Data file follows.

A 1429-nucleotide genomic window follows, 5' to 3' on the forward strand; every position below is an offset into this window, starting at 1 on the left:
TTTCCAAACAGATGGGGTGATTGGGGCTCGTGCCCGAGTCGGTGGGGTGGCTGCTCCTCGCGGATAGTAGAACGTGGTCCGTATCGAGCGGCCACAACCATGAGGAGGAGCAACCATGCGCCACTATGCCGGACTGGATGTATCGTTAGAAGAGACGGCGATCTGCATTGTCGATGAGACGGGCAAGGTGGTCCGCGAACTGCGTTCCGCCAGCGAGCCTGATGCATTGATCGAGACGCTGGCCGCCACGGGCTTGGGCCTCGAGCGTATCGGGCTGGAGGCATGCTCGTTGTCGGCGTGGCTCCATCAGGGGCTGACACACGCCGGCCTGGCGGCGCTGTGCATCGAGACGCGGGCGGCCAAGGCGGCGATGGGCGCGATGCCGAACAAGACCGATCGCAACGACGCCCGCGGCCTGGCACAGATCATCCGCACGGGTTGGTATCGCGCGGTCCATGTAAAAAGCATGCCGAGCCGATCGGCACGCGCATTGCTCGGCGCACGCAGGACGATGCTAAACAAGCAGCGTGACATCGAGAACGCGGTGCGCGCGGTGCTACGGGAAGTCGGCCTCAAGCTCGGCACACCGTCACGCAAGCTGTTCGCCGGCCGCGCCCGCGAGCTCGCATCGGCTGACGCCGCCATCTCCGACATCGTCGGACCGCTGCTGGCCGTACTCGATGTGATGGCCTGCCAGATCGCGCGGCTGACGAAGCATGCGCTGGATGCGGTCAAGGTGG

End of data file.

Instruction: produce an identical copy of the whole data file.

A 1429-nucleotide genomic window follows, 5' to 3' on the forward strand; every position below is an offset into this window, starting at 1 on the left:
TTTCCAAACAGATGGGGTGATTGGGGCTCGTGCCCGAGTCGGTGGGGTGGCTGCTCCTCGCGGATAGTAGAACGTGGTCCGTATCGAGCGGCCACAACCATGAGGAGGAGCAACCATGCGCCACTATGCCGGACTGGATGTATCGTTAGAAGAGACGGCGATCTGCATTGTCGATGAGACGGGCAAGGTGGTCCGCGAACTGCGTTCCGCCAGCGAGCCTGATGCATTGATCGAGACGCTGGCCGCCACGGGCTTGGGCCTCGAGCGTATCGGGCTGGAGGCATGCTCGTTGTCGGCGTGGCTCCATCAGGGGCTGACACACGCCGGCCTGGCGGCGCTGTGCATCGAGACGCGGGCGGCCAAGGCGGCGATGGGCGCGATGCCGAACAAGACCGATCGCAACGACGCCCGCGGCCTGGCACAGATCATCCGCACGGGTTGGTATCGCGCGGTCCATGTAAAAAGCATGCCGAGCCGATCGGCACGCGCATTGCTCGGCGCACGCAGGACGATGCTAAACAAGCAGCGTGACATCGAGAACGCGGTGCGCGCGGTGCTACGGGAAGTCGGCCTCAAGCTCGGCACACCGTCACGCAAGCTGTTCGCCGGCCGCGCCCGCGAGCTCGCATCGGCTGACGCCGCCATCTCCGACATCGTCGGACCGCTGCTGGCCGTACTCGATGTGATGGCCTGCCAGATCGCGCGGCTGACGAAGCATGCGCTGGATGCGGTCAAGGTGG